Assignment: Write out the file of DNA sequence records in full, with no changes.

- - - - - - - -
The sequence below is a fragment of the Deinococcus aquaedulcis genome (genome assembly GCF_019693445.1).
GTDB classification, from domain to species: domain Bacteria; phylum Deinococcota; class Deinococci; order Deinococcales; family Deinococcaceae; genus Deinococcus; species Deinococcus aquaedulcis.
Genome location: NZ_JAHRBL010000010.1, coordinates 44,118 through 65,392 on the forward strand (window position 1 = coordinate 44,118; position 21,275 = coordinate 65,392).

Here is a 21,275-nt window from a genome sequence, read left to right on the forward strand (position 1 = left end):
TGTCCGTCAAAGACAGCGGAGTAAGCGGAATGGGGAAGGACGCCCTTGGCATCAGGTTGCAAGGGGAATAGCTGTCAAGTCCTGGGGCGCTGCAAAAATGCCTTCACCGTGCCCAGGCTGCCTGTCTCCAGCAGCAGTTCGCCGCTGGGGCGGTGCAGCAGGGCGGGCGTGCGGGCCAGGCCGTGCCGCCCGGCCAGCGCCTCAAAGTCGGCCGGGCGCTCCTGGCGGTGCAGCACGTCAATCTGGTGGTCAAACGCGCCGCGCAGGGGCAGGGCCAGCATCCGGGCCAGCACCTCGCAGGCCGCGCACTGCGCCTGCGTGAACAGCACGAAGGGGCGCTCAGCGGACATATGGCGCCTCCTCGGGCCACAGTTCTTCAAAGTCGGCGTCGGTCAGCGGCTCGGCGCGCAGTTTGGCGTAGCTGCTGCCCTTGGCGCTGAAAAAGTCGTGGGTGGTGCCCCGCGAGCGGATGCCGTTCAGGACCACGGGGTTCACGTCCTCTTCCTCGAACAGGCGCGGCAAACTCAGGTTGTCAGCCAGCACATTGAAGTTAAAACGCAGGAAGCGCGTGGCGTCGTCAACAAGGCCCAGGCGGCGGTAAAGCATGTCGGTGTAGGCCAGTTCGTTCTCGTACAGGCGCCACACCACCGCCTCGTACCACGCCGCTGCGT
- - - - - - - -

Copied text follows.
The sequence below is a fragment of the Deinococcus aquaedulcis genome (genome assembly GCF_019693445.1).
GTDB classification, from domain to species: domain Bacteria; phylum Deinococcota; class Deinococci; order Deinococcales; family Deinococcaceae; genus Deinococcus; species Deinococcus aquaedulcis.
Genome location: NZ_JAHRBL010000010.1, coordinates 44,118 through 65,392 on the forward strand (window position 1 = coordinate 44,118; position 21,275 = coordinate 65,392).

Here is a 21,275-nt window from a genome sequence, read left to right on the forward strand (position 1 = left end):
TGTCCGTCAAAGACAGCGGAGTAAGCGGAATGGGGAAGGACGCCCTTGGCATCAGGTTGCAAGGGGAATAGCTGTCAAGTCCTGGGGCGCTGCAAAAATGCCTTCACCGTGCCCAGGCTGCCTGTCTCCAGCAGCAGTTCGCCGCTGGGGCGGTGCAGCAGGGCGGGCGTGCGGGCCAGGCCGTGCCGCCCGGCCAGCGCCTCAAAGTCGGCCGGGCGCTCCTGGCGGTGCAGCACGTCAATCTGGTGGTCAAACGCGCCGCGCAGGGGCAGGGCCAGCATCCGGGCCAGCACCTCGCAGGCCGCGCACTGCGCCTGCGTGAACAGCACGAAGGGGCGCTCAGCGGACATATGGCGCCTCCTCGGGCCACAGTTCTTCAAAGTCGGCGTCGGTCAGCGGCTCGGCGCGCAGTTTGGCGTAGCTGCTGCCCTTGGCGCTGAAAAAGTCGTGGGTGGTGCCCCGCGAGCGGATGCCGTTCAGGACCACGGGGTTCACGTCCTCTTCCTCGAACAGGCGCGGCAAACTCAGGTTGTCAGCCAGCACATTGAAGTTAAAACGCAGGAAGCGCGTGGCGTCGTCAACAAGGCCCAGGCGGCGGTAAAGCATGTCGGTGTAGGCCAGTTCGTTCTCGTACAGGCGCCACACCACCGCCTCGTACCACGCCGCTGCGT